Poker players, despite the slow pace of the game, are not known to be a patient bunch. They had no choice in Pennsylvania, though, as despite online poker being legalized a full two years ago, it seemed like no sites were ever going to get up and running in state. But finally…FINALLY…PokerStars became the first online poker room to launch in Pennsylvania yesterday.

Soft launch: like a real launch, but more cushiony

Monday and Tuesday mark what is called a “soft launch” for PokerStars. It is a short public testing period during which customers can play a limited slate of games. On Monday, PokerStars Pennsylvania was up from 2:00pm ET to 10:00pm ET. Today, games opened at 2:00pm ET and will be available until midnight.

Assuming everything goes off without a hitch – games work fine, payments are processed cleanly, etc. – PokerStars will be fully live on Wednesday.

As mentioned, the offerings these first two days are limited. The cash game variety seems to be quite expansive; in addition to No-Limit Hold’em and Pot-Limit Omaha, there are games like Razz, Triple Draw, and Stud. As I am looking at the lobby right now, though, the only cash game tables with players are No-Limit Hold’em and Pot-Limit Omaha, with one full six-handed table of Pot-Limit Omaha Hi-Lo going. There is one random player at Fixed-Limit Razz and Fixed-Limit Stud Hi-Lo, but since he is alone, there are obviously no cards being dealt.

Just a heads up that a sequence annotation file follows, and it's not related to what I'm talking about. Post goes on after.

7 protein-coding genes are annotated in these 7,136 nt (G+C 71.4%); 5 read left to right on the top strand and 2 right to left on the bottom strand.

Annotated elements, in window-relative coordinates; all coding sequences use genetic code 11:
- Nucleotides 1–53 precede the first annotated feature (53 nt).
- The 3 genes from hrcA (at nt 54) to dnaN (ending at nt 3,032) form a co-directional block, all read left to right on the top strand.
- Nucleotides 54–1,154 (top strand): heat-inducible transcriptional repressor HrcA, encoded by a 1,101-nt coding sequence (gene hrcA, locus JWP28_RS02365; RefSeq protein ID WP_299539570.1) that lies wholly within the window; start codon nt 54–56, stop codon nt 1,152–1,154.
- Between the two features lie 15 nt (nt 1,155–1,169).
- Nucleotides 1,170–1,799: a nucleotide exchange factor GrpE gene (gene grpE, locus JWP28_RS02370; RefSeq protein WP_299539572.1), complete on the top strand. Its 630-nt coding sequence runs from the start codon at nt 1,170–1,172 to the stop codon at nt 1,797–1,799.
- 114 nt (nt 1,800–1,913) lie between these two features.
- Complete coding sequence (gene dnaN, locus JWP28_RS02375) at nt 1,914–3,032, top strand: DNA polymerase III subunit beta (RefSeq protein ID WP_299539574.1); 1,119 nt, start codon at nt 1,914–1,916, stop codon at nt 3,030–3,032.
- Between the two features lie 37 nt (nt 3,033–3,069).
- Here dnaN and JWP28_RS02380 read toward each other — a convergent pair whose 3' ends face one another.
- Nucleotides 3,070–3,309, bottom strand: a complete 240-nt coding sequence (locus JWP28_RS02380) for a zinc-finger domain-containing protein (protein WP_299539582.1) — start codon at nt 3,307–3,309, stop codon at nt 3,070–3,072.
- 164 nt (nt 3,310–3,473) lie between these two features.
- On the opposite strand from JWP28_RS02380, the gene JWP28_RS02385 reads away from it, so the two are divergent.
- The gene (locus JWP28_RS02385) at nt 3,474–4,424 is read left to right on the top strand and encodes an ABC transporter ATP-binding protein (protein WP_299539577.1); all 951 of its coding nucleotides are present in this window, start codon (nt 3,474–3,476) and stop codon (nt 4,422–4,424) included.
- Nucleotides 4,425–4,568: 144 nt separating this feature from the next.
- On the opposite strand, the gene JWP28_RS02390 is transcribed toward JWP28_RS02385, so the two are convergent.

Tournaments are where the limitations mostly exist. There are only about 14 or so multi-table tournaments on today’s schedule, with buy-ins ranging from $3 to $50. As I type this, there is one currently running, a $5 No-Limit Hold’em turbo tournament with 212 entries and a $964 prize pool.

Every Sit-and-Go is either a six-handed turbo or heads-up hyper speed and either No-Limit Hold’em or Pot-Limit Omaha. Buy-ins range from $1 to $500.

There are no Spin & Go tournaments or Zoom Poker games yet, as state regulators still need to give them their stamp of approval.

Ringfenced, but hopefully not forever

As is the case with the other three states – Delaware, New Jersey, and Nevada – Pennsylvania online poker is restricted to players who are physically located within state lines. One does not have to be a Pennsylvania resident to play on the site – you can play if you are visiting – as long as a player is situated within the borders of the state. The only players on the tables will be people in Pennsylvania for the foreseeable future. It is expected that the state will enter into a compact with the other three states to provide interstate online poker, but it is not known when that will happen.

PokerStars was able to access the Pennsylvania market thanks to its partnership with the Mount Airy Casino Resort. State regulations require each online poker room to be co-branded (or solely branded) with the casino licensee. As such, the lobby displays both the PokerStars logo and the Mount Airy logo. Everything, though, looks like a PokerStars site and it is called PokerStars. Players can download the software at PokerStarsMtAiryCasino.com.

As of 4:00pm ET on Tuesday, there are between 600 and 700 players at the PokerStars Pennsylvania tables, according to the counter in the lobby.

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